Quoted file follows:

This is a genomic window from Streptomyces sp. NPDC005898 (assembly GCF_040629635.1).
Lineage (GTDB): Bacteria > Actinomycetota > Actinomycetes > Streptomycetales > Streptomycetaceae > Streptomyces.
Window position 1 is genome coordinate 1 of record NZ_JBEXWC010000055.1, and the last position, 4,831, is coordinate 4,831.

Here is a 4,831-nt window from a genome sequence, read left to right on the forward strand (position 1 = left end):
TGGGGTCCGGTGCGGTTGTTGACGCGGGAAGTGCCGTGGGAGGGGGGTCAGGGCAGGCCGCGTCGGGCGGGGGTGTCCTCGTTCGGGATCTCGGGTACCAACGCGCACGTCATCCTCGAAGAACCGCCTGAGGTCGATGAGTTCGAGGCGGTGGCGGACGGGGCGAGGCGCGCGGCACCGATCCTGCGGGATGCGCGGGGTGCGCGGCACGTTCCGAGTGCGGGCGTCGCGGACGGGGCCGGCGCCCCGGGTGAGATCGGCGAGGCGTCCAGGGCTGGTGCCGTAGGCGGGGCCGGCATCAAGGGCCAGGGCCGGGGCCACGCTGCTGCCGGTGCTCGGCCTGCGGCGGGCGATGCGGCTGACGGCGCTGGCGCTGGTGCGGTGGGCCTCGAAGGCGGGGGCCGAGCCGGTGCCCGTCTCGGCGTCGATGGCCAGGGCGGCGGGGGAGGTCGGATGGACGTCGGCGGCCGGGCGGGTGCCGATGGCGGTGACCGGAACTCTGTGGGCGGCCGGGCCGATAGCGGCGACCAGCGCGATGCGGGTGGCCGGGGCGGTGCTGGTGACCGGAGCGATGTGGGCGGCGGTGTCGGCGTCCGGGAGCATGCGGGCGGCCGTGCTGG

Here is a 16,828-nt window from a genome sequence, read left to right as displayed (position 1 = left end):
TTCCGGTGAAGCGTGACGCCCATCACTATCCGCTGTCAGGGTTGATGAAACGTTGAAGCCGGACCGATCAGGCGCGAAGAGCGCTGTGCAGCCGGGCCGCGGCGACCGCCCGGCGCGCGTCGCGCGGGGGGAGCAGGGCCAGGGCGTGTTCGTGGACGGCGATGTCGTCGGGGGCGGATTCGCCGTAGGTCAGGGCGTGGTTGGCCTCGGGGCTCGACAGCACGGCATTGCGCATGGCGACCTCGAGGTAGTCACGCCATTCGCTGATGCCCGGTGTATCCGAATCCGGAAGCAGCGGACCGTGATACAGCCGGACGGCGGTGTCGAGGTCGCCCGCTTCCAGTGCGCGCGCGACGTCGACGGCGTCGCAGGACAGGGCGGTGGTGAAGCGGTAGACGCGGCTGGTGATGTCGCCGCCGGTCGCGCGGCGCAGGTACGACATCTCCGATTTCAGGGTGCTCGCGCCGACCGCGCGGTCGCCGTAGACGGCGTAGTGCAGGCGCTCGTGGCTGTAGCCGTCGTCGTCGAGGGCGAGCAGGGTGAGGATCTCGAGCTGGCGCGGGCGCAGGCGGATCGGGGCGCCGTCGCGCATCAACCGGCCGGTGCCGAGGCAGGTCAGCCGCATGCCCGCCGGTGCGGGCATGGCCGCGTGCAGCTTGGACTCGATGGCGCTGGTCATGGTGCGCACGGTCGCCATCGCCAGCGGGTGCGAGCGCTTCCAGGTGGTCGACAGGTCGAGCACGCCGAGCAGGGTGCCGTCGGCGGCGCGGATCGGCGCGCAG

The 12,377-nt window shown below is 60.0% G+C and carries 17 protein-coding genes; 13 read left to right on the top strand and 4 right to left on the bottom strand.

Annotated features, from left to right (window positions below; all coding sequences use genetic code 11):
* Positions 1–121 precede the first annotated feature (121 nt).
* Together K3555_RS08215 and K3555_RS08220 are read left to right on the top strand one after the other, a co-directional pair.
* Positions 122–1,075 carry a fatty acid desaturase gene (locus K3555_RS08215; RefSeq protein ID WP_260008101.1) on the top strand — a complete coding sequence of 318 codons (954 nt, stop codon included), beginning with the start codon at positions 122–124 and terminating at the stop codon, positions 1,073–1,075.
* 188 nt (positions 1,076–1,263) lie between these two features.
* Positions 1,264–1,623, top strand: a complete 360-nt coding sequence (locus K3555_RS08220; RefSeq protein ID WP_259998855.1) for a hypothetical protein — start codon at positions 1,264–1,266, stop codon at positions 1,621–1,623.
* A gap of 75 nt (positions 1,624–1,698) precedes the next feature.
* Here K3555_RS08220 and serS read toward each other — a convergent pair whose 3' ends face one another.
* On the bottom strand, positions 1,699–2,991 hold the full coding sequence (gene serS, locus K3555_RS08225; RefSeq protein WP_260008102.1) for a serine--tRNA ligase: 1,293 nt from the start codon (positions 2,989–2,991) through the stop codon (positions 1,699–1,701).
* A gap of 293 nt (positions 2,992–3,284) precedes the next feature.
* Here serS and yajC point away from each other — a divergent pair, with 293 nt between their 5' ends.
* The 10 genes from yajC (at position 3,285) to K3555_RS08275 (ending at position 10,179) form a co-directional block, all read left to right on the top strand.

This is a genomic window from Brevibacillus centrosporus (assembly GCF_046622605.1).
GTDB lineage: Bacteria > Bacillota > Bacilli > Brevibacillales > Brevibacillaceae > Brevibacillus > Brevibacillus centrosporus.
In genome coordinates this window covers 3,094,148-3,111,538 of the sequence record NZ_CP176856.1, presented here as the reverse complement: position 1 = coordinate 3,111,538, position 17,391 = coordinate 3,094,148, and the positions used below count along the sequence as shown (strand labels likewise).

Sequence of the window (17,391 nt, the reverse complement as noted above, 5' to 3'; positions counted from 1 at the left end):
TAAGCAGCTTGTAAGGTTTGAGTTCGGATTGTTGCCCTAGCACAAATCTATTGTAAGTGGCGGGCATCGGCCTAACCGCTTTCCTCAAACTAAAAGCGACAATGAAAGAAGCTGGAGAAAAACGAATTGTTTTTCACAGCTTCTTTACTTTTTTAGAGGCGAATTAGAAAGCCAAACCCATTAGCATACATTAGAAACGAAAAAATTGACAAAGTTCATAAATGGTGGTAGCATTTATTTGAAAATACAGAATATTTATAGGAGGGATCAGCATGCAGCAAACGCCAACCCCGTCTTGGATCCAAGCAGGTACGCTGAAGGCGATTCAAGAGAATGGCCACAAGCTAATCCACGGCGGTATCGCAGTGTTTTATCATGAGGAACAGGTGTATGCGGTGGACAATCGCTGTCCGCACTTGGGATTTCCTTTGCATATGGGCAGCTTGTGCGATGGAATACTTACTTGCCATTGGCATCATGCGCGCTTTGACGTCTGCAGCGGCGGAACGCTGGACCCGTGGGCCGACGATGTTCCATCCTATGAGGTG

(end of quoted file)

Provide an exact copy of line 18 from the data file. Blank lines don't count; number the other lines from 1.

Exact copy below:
* A gap of 293 nt (positions 2,992–3,284) precedes the next feature.